I occasionally feel like an anthropologist at work, a visitor from the distant land of Rational, observing the strange customs and beliefs of the Elderly Volunteer. I learned something today that cemented that feeling.
It all started this morning when I was informed by two of the Friends that I was to tell P (the other librarian) not to go into the booksale room and take the books that N (the woman who runs the monthly booksale) had brought in. Apparently he was taking boxes' worth of books out, and N works very hard to bring those books in, and it's their only source of income.*
Heh. I can't say for certain that P** isn't going and taking entire boxes of books, but I'm pretty darn sure he isn't. And I'm not either. I do go down and take books out of donations that other people have made, but in those cases, the person has donated the books to the institution as a whole, and in that case, the library gets first dibs.
What this is, of course, is a rehashing of the old conflict over whether donated books should go to the library or the booksale. Because according to F, the (senile) president of the Friends, the library has plenty of books, and therefore they should go to the booksale. The fact that the library might occasionally benefit from new books, and donations are my only source of new children's books doesn't signify. It's a fascinating example of how a friends group can get so caught up in their activities that they actually wind up attempting to compete with the very organization they were formed to support.
Anyway, I was talking about this to R, one of the museum workers who talks more to N than I do, and decided from what she was saying was that this was simply yet another repetition of a constant theme from these people instead of stemming from a new incident. But I also learned something absolutely insane:
The incident I linked to above where N was so upset about books being taken from the booksale for the library was over a couple very nice Julia Child cookbooks that I had cataloged but hadn't personally acquired. I was under the impression at the time that my boss had seen them and decided they were too nice to sell for fifty cents and took them for the library. But no. Apparently R had BOUGHT them, and then donated them to the library. N was terribly upset about books that had been paid for, because they ultimately ended up in the library. And today when R was down at the booksale buying some books and mentioned that she might donate some of the books she was buying to the library after she had read them, F's shocked response was "You can't DO that, can you?"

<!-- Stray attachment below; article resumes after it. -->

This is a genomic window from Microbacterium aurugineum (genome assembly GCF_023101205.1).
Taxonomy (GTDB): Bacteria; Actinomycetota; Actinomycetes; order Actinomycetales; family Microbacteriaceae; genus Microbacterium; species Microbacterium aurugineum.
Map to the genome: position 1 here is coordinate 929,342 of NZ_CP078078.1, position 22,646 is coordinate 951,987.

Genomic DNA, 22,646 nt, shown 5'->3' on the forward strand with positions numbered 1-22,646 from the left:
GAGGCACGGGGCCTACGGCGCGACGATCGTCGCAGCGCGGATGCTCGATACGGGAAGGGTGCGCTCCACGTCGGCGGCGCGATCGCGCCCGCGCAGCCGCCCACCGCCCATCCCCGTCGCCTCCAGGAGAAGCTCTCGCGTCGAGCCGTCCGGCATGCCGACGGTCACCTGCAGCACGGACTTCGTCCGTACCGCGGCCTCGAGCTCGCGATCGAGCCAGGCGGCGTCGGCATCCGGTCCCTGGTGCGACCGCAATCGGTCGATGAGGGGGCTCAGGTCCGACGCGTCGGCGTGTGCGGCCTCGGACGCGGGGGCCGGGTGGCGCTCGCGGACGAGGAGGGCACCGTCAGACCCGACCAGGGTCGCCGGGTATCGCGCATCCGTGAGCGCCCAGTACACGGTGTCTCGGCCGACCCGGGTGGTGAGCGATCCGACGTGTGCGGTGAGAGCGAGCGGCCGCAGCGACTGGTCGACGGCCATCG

This is so insane that all I can do is stand and gape in befuddlement. Yes, once R has bought a book, she owns it and do anything she wants with it, including burning it for heat, tearing out pages to use for toilet paper, or *gasp*, give it to the library. I don't know why they spend so much time with their knickers in a twist over the idea of a library acquiring books, but they can tie them into an entire Boy Scout manual full of knots for all I care. My boss, the person who actually runs the museum, says I get first crack at the donations, so that's that.
My method of dealing with them this morning was to use my patented Smile Noncommittally and Nod approach. If things come to a pass where that's not enough, I'll calmly explain who the donations actually belong to when they're donated to the museum and library (here's a hint: the museum and library, not its support group). And add that one great way to get me to stop taking donated books is to give me money to buy books. To actually do what they were formed to do and support the library, since I don't think I've seen an example of that since I started working there.***
*This last is what is technically known as a Gigantic Lie, and I don't know what she was thinking when she said it, or how she had the nerve to say it to me as I stood surrounded by the pens, greeting card, stationary, t-shirts, charms, informative booklets and bookmarks all for sale with profits going to the Friends, not to mention the basket for the fundraising raffle (brought in at the open house in December, one of our several fundraising events) not twenty feet away from me. If she really wants me to believe they survive on the twenty bucks a month the booksale room brings in, I'm a little insulted at her opinion of my intelligence.
**As an aside, I'm really not sure why they assumed P was taking the books and not me. Unless it was their passive aggressive way of telling me to keep my thieving hands off their books.
***In fairness, they do quite a lot and we appreciate having them. It's just all the support they give is to the museum, and I get a little tired of being treated like the entryway to the museum rather than an actual important part of the organization.